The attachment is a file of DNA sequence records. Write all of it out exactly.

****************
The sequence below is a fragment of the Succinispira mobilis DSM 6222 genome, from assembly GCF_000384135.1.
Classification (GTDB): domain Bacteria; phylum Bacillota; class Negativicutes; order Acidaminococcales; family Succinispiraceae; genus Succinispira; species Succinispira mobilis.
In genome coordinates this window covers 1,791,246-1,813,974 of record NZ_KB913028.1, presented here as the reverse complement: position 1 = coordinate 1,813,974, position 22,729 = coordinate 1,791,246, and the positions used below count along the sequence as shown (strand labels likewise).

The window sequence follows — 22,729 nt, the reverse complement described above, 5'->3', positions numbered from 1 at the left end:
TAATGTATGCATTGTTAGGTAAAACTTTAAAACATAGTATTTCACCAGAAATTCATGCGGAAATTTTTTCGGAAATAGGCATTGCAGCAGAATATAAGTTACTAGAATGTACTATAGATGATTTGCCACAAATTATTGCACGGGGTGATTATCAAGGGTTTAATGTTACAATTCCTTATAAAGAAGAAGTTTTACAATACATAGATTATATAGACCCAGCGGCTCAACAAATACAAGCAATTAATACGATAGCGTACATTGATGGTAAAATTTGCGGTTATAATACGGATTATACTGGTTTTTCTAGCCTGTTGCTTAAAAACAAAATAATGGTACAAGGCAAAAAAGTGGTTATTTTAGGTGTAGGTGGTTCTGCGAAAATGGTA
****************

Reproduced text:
The sequence below is a fragment of the Succinispira mobilis DSM 6222 genome, from assembly GCF_000384135.1.
Classification (GTDB): domain Bacteria; phylum Bacillota; class Negativicutes; order Acidaminococcales; family Succinispiraceae; genus Succinispira; species Succinispira mobilis.
In genome coordinates this window covers 1,791,246-1,813,974 of record NZ_KB913028.1, presented here as the reverse complement: position 1 = coordinate 1,813,974, position 22,729 = coordinate 1,791,246, and the positions used below count along the sequence as shown (strand labels likewise).

The window sequence follows — 22,729 nt, the reverse complement described above, 5'->3', positions numbered from 1 at the left end:
TAATGTATGCATTGTTAGGTAAAACTTTAAAACATAGTATTTCACCAGAAATTCATGCGGAAATTTTTTCGGAAATAGGCATTGCAGCAGAATATAAGTTACTAGAATGTACTATAGATGATTTGCCACAAATTATTGCACGGGGTGATTATCAAGGGTTTAATGTTACAATTCCTTATAAAGAAGAAGTTTTACAATACATAGATTATATAGACCCAGCGGCTCAACAAATACAAGCAATTAATACGATAGCGTACATTGATGGTAAAATTTGCGGTTATAATACGGATTATACTGGTTTTTCTAGCCTGTTGCTTAAAAACAAAATAATGGTACAAGGCAAAAAAGTGGTTATTTTAGGTGTAGGTGGTTCTGCGAAAATGGTA